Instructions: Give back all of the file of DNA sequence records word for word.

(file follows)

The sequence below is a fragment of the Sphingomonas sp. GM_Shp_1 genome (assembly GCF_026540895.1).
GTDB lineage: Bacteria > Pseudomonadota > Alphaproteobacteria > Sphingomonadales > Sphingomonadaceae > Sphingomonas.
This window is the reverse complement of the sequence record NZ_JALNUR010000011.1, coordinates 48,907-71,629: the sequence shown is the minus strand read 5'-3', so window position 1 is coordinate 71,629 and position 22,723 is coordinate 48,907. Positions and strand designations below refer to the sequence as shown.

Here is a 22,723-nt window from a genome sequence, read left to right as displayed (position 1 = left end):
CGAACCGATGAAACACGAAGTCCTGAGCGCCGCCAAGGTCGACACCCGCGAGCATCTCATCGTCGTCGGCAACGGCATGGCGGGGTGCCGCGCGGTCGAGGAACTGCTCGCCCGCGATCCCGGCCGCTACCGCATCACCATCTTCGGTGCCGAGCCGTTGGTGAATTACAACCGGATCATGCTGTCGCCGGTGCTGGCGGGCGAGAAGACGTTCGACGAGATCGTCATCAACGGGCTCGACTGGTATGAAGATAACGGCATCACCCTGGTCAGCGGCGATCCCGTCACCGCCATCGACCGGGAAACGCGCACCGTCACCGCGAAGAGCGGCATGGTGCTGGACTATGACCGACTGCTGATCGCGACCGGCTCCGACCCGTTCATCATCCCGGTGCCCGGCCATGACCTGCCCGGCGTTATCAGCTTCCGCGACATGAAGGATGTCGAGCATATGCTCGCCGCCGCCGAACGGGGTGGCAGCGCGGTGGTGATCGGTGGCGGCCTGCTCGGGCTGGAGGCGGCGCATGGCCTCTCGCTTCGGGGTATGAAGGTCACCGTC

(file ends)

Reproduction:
The sequence below is a fragment of the Sphingomonas sp. GM_Shp_1 genome (assembly GCF_026540895.1).
GTDB lineage: Bacteria > Pseudomonadota > Alphaproteobacteria > Sphingomonadales > Sphingomonadaceae > Sphingomonas.
This window is the reverse complement of the sequence record NZ_JALNUR010000011.1, coordinates 48,907-71,629: the sequence shown is the minus strand read 5'-3', so window position 1 is coordinate 71,629 and position 22,723 is coordinate 48,907. Positions and strand designations below refer to the sequence as shown.

Here is a 22,723-nt window from a genome sequence, read left to right as displayed (position 1 = left end):
CGAACCGATGAAACACGAAGTCCTGAGCGCCGCCAAGGTCGACACCCGCGAGCATCTCATCGTCGTCGGCAACGGCATGGCGGGGTGCCGCGCGGTCGAGGAACTGCTCGCCCGCGATCCCGGCCGCTACCGCATCACCATCTTCGGTGCCGAGCCGTTGGTGAATTACAACCGGATCATGCTGTCGCCGGTGCTGGCGGGCGAGAAGACGTTCGACGAGATCGTCATCAACGGGCTCGACTGGTATGAAGATAACGGCATCACCCTGGTCAGCGGCGATCCCGTCACCGCCATCGACCGGGAAACGCGCACCGTCACCGCGAAGAGCGGCATGGTGCTGGACTATGACCGACTGCTGATCGCGACCGGCTCCGACCCGTTCATCATCCCGGTGCCCGGCCATGACCTGCCCGGCGTTATCAGCTTCCGCGACATGAAGGATGTCGAGCATATGCTCGCCGCCGCCGAACGGGGTGGCAGCGCGGTGGTGATCGGTGGCGGCCTGCTCGGGCTGGAGGCGGCGCATGGCCTCTCGCTTCGGGGTATGAAGGTCACCGTC